BBC director of sport Barbara Slater has asserted that the corporation's new agreement with Sky to jointly broadcast F1 from next season onwards 'strikes a really good balance' and 'delivers real value' - and stressed that although it is a compromise in many ways, without it, UK viewers would have faced the loss of terrestrial coverage of the sport altogether.

The announcement that subscription-only channel Sky Sports will offer comprehensive coverage of F1 from 2012 until at least 2018 - with the BBC continuing to transmit the sport, albeit only live for half of the races each year [see separate story - click here] - has been met with anger from insiders and fans alike, with teams also asking whether it breaches the terms of the commercial rights-governing Concorde Agreement.

The main cause of opposition to the deal is that having always been available on free-to-air television, the full F1 campaign will henceforth only be broadcast on pay TV, but the BBC is adamant that as it strives to slash 20 per cent from its budget - or ?600 million-a-year - by 2014, this was the only option. The move is expected to save the corporation at least ?25 million per year. It currently pays Bernie Ecclestone's Formula One Management (FOM) company ?40 million per season for sole broadcasting rights.

As part of its new collaboration with Sky, the Beeb has given up the final two years of its exclusive five-year deal in 2012 and 2013, and from next year onwards will show just half of the grands prix live, offering a highlights package for the remainder - similar to its deal with Sky for US Masters golf. The news means the BBC now has more money to spend on flagship events such as Wimbledon - and Slater has defended the decision.

"Any loss is a shame," she is quoted as having said by The Guardian, describing the savings only as 'genuinely significant', "but in a very tough financial climate, both of those deals make real sense and deliver real value and continued access for the audience. There will always be events we would want to acquire exclusively, and in each individual sport, it's possible to take different approaches.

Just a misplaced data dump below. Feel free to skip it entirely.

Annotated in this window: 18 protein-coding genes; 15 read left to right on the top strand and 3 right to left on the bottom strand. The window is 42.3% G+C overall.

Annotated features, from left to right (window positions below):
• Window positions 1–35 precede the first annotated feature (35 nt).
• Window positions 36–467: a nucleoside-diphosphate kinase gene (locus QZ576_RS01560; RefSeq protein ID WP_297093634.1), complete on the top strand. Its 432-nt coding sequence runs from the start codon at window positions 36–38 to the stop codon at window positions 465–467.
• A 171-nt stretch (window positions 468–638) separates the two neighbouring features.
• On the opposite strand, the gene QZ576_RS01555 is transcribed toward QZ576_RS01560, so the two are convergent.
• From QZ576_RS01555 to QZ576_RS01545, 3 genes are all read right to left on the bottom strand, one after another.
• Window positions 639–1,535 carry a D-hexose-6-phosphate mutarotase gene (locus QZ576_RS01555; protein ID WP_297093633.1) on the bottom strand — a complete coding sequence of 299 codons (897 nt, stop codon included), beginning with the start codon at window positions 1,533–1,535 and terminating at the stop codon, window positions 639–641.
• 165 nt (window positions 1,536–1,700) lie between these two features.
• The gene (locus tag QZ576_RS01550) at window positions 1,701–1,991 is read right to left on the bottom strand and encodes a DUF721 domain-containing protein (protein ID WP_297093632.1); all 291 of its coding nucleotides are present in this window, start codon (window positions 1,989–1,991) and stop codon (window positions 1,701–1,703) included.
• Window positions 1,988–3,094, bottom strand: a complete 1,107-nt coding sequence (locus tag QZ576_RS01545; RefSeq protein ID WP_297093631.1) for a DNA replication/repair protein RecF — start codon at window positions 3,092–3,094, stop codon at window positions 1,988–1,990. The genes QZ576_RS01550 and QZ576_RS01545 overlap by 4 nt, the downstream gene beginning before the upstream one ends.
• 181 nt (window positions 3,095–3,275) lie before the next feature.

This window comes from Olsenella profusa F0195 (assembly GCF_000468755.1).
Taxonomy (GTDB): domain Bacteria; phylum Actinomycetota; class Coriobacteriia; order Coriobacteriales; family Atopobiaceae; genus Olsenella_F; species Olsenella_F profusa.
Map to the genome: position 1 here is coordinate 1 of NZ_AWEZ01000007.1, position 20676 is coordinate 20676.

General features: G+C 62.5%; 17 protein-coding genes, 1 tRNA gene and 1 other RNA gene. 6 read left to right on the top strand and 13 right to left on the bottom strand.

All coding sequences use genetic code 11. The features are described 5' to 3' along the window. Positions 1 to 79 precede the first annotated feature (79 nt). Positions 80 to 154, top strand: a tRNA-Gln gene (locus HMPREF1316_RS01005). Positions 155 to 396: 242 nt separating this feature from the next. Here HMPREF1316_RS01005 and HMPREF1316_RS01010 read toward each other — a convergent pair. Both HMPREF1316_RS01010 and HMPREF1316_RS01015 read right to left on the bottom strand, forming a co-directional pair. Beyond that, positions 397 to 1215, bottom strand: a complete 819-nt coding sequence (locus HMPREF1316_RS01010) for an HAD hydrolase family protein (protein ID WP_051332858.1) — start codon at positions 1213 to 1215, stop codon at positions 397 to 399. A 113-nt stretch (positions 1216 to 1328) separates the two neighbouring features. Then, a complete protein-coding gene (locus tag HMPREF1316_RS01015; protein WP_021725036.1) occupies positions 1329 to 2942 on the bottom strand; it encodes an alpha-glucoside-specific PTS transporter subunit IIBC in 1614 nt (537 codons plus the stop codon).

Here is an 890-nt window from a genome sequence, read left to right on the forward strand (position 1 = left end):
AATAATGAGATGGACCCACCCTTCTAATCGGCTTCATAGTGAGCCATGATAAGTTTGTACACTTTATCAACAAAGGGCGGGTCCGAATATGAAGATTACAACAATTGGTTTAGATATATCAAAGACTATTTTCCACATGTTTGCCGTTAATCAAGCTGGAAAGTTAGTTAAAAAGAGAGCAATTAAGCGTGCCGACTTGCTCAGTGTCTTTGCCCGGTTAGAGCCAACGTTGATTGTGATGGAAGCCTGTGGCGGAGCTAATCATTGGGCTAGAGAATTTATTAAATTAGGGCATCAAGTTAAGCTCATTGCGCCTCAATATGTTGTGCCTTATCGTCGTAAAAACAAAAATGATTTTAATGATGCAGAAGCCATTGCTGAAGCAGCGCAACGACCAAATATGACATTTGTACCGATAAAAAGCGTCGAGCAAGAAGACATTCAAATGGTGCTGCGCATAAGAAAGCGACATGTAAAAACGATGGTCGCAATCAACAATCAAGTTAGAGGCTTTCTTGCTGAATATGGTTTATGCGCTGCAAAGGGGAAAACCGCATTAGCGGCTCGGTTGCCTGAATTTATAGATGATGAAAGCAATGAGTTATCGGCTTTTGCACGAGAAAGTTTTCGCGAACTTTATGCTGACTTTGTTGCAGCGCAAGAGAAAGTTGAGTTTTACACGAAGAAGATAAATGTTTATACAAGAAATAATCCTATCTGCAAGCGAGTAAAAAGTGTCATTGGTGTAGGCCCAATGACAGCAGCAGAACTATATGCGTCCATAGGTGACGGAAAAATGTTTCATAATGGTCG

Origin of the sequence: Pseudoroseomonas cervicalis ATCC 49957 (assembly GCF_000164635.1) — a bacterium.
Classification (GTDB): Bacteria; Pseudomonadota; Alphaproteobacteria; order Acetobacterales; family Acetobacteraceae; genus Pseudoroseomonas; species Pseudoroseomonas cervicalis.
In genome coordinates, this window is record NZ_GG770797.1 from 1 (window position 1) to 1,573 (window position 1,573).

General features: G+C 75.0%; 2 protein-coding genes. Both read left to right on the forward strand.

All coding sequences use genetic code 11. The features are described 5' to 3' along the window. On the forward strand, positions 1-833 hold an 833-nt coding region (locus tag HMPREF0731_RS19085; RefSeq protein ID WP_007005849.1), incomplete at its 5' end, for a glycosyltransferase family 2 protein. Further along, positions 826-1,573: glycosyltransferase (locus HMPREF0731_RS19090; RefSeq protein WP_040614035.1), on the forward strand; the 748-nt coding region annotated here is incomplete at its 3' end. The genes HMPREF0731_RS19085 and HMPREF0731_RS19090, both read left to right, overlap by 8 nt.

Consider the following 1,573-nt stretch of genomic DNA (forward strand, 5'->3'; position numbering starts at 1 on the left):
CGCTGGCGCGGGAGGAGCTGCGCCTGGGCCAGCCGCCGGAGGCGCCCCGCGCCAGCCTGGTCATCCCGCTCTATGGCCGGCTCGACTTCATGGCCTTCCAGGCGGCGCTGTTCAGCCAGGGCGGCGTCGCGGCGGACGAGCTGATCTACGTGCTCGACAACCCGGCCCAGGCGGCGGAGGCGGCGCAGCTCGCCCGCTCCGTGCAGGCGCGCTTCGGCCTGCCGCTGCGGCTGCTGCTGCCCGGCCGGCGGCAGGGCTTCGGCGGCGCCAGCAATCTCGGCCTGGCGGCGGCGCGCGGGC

"It may well have been we would have had to have lost these rights simply because of our ability to manage our portfolio going forward. The renegotiation has allowed us to come up with such a good package that we have tried to make this sustainable. We will seek to share production resources [with Sky] where appropriate; that is something we are working through. This deal strikes a really good balance between continuing to make F1 available and operating in tough financial times."

The news has palpably not gone down well with the Beeb's lead F1 commentator Martin Brundle, who has tweeted that he is 'not impressed' [see separate story - click here], but Ecclestone - who many surmise has boosted the sport's coffers considerably in helping to orchestrate the deal, with BSkyB set to shell out more than ?25 million per year on its new rights - has described it as 'super', reasoning: "There will be highlights as well as live coverage on two different networks now, so we get the best of both worlds."

Sky Sports has promised not to run adverts during the grands prix - only beforehand and afterwards - acknowledging that 'they were very unpopular in the past and we don't have to go down that route'.

The BBC has broadcast F1 exclusively in the UK since reclaiming the rights from ITV in 2009, after its independent rival cut loose with two years of its own contract left to run. In recent years, the popularity of the sport has increased inexorably, thanks largely to the sustained success of home heroes Lewis Hamilton and Jenson Button. Those races shown outside of peak time, however - in Asia and Australasia - have struggled rather more to attract viewers.

Opining that F1 is 'very much a blue riband event' and 'in the top tier of sports properties', BSkyB chief executive Jeremy Darroch conceded that Rupert Murdoch's organisation had only entered discussions to buy the TV rights very late in the day, whilst today's announcement will doubtless reawaken speculation that the Australian media mogul's News Corp conglomerate - which owns 39 per cent of BSkyB - will now ramp up its efforts to gain control of the sport's entire commercial rights from private equity firm CVC Capital Partners.